When choosing an executor (to carry out your will’s instructions), a trustee (if you have set up a trust), and agents who will make medical and financial decisions on your behalf, many parents divide the roles among the children, without regard to whether a child is suited for the job. Some name two children to the same role to avoid hurt feelings, but this can lead to chaos if two children are named as a health care agent but disagree on a parent’s care. To avoid problems, name one person to fill a role, but include a backup in case he or she is unavailable.
Give it away before you die?
Giving away some of your assets while you’re alive will give you the satisfaction of watching your beneficiaries enjoy the gifts—especially if they need the money to, say, pay college bills or make a down payment on a home and as a bonus, they will have a chance to thank you for it. You can also be sure that your gifts go to the people you intend to receive them and the more property you keep out of probate, the less your heirs will have to deal with the costs and delays that can come with the process.
Lifetime gifts can also serve as a barometer of how your heirs will manage inherited wealth. You could, for example, give $10,000 to your child, tell him that you expect him to invest it, then check in a year later to see how he has managed the money. If he blew it on a shopping spree or a luxury vacation, that may guide how you set up his inheritance.
Tax considerations are still part of the equation. For example, as previously stated, in the US, while the vast majority of people do not have to worry about estate taxes now, the federal estate tax exemption is scheduled to drop to about $5.5 million in 2026. In addition, several states still have lower limits, so giving away some of your assets while you are alive will shrink the size of your estate, reducing the chance that it will be subject to federal and state estate taxes.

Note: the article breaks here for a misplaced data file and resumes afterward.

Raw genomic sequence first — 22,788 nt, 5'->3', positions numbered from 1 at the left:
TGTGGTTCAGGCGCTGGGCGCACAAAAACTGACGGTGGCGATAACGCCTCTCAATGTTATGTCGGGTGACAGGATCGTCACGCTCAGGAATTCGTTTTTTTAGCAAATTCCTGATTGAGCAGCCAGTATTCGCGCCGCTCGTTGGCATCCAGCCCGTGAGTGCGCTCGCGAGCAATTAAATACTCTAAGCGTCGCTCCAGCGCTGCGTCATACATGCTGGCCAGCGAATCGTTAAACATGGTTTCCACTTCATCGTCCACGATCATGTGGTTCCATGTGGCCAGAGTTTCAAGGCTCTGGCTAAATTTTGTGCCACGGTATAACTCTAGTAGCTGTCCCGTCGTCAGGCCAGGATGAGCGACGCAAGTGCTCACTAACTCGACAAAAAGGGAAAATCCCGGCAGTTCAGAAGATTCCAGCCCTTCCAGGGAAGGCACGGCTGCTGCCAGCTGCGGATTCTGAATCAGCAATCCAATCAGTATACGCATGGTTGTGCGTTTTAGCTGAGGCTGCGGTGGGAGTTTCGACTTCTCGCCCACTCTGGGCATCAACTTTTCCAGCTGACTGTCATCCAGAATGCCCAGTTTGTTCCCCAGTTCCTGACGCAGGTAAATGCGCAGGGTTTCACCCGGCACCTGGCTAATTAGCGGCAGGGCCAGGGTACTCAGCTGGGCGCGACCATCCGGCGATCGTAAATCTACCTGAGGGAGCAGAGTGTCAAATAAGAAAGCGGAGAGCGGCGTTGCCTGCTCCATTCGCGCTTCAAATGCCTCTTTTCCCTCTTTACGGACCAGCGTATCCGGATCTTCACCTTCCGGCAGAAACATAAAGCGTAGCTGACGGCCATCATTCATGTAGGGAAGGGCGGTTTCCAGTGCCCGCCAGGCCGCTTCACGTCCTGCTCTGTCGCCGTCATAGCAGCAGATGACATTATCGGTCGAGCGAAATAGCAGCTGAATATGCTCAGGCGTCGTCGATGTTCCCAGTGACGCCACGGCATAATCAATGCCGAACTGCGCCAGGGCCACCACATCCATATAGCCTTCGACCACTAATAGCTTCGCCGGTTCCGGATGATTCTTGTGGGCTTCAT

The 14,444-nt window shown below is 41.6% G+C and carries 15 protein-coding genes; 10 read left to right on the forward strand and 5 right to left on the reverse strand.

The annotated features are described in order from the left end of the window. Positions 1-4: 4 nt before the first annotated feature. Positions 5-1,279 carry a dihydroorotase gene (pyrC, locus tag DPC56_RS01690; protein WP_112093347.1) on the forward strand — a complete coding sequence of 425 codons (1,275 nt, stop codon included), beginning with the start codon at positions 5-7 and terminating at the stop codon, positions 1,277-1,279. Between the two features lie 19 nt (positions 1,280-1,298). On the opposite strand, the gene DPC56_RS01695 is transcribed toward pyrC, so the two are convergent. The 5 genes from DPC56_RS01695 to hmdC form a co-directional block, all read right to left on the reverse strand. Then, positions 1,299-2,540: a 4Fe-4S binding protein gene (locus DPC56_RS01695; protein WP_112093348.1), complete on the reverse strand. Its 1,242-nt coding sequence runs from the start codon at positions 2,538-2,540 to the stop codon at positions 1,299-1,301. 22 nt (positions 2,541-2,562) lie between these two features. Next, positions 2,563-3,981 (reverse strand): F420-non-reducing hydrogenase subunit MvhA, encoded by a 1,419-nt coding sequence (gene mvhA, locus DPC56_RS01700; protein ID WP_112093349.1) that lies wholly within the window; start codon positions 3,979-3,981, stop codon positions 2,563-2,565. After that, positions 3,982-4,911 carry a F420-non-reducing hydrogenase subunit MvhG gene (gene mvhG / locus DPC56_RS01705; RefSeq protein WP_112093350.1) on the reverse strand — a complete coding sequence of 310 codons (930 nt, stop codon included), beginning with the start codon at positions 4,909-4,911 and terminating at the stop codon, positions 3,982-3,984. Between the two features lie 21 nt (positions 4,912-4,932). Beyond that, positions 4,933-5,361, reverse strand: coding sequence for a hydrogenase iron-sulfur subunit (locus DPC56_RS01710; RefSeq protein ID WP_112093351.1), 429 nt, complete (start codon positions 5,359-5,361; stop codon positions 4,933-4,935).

However, if your assets will likely be subject to estate tax, it may be wise to give away stocks that you expect to appreciate significantly in the years ahead. Any appreciation that occurs during the time until your death will escape estate tax when you die.
To avoid the risk of giving away money you will need later, work with a financial adviser to project expenses you are likely to have in the future, based on your life expectancy, spending habits, and projected rates of return on your investments. Health care expenses are especially important to consider.
Account for how your personal spending may fluctuate, too. Sometimes people spend a little more when they are newly retired, but after they get the travel bug out of their system, they will settle down and spend a little less. Once you have set a projection for how much you will spend, build in a cushion of an extra 10% to 20% for unexpected needs.
How to avoid probate
Probate is the court-supervised process of passing assets through a will (or through state law if there is no will) after you die. Money in a trust generally does not have to go through probate. In the US, life insurance death benefits and money in IRAs, 401(k)s and other retirement plans with beneficiary designations pass directly to the beneficiary without having to go through probate (and the beneficiary designations supersede your will). Bank accounts and brokerage accounts held as joint tenants with rights of survivorship pass directly to the joint owner after you die. Many states now permit people to own bank accounts and other financial accounts with a transfer-on-death designation. The accounts can pass on assets outside of probate when you die, and you do not have to give up any control over your accounts while you’re alive.
About the author(s)
Harold Alby is a managing director and chief operating officer at Inova Capital. Justin Inniss is a managing director at Inova Capital.For more details on our insights please get in touch with us at Inova Capital AG on +41 415616905. Inquire about our ideas and nowcasting capabilities.